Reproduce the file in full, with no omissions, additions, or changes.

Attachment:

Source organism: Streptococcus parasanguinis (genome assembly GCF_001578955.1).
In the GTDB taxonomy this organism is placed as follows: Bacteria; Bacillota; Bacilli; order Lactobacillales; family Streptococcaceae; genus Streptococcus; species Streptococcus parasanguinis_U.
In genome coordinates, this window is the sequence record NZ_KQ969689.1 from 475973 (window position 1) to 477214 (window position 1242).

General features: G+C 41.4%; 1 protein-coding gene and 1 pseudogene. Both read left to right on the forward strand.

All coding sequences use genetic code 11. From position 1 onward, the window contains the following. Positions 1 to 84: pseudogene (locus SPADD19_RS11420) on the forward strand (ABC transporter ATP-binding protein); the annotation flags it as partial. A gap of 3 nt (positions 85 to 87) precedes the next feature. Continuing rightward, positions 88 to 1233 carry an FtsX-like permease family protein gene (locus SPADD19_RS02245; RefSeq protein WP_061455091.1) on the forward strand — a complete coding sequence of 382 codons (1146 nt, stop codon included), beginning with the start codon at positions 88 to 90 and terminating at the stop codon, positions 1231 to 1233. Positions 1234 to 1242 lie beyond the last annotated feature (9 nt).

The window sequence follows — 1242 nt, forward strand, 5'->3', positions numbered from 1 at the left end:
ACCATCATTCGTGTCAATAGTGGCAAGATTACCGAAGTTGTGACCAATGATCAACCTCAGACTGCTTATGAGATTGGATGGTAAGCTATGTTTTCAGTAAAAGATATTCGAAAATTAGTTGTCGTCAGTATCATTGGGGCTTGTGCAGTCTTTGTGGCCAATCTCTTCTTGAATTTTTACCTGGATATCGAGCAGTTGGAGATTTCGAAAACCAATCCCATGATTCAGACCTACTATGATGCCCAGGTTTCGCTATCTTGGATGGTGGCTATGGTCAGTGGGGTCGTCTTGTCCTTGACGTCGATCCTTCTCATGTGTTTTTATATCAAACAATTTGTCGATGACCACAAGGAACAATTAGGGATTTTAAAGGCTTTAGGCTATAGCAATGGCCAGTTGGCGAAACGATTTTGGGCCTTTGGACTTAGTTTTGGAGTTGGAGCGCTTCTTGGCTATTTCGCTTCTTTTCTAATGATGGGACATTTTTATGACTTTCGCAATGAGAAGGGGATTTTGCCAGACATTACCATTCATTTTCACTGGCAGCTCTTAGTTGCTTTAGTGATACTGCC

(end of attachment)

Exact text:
Source organism: Streptococcus parasanguinis (genome assembly GCF_001578955.1).
In the GTDB taxonomy this organism is placed as follows: Bacteria; Bacillota; Bacilli; order Lactobacillales; family Streptococcaceae; genus Streptococcus; species Streptococcus parasanguinis_U.
In genome coordinates, this window is the sequence record NZ_KQ969689.1 from 475973 (window position 1) to 477214 (window position 1242).

General features: G+C 41.4%; 1 protein-coding gene and 1 pseudogene. Both read left to right on the forward strand.

All coding sequences use genetic code 11. From position 1 onward, the window contains the following. Positions 1 to 84: pseudogene (locus SPADD19_RS11420) on the forward strand (ABC transporter ATP-binding protein); the annotation flags it as partial. A gap of 3 nt (positions 85 to 87) precedes the next feature. Continuing rightward, positions 88 to 1233 carry an FtsX-like permease family protein gene (locus SPADD19_RS02245; RefSeq protein WP_061455091.1) on the forward strand — a complete coding sequence of 382 codons (1146 nt, stop codon included), beginning with the start codon at positions 88 to 90 and terminating at the stop codon, positions 1231 to 1233. Positions 1234 to 1242 lie beyond the last annotated feature (9 nt).

The window sequence follows — 1242 nt, forward strand, 5'->3', positions numbered from 1 at the left end:
ACCATCATTCGTGTCAATAGTGGCAAGATTACCGAAGTTGTGACCAATGATCAACCTCAGACTGCTTATGAGATTGGATGGTAAGCTATGTTTTCAGTAAAAGATATTCGAAAATTAGTTGTCGTCAGTATCATTGGGGCTTGTGCAGTCTTTGTGGCCAATCTCTTCTTGAATTTTTACCTGGATATCGAGCAGTTGGAGATTTCGAAAACCAATCCCATGATTCAGACCTACTATGATGCCCAGGTTTCGCTATCTTGGATGGTGGCTATGGTCAGTGGGGTCGTCTTGTCCTTGACGTCGATCCTTCTCATGTGTTTTTATATCAAACAATTTGTCGATGACCACAAGGAACAATTAGGGATTTTAAAGGCTTTAGGCTATAGCAATGGCCAGTTGGCGAAACGATTTTGGGCCTTTGGACTTAGTTTTGGAGTTGGAGCGCTTCTTGGCTATTTCGCTTCTTTTCTAATGATGGGACATTTTTATGACTTTCGCAATGAGAAGGGGATTTTGCCAGACATTACCATTCATTTTCACTGGCAGCTCTTAGTTGCTTTAGTGATACTGCC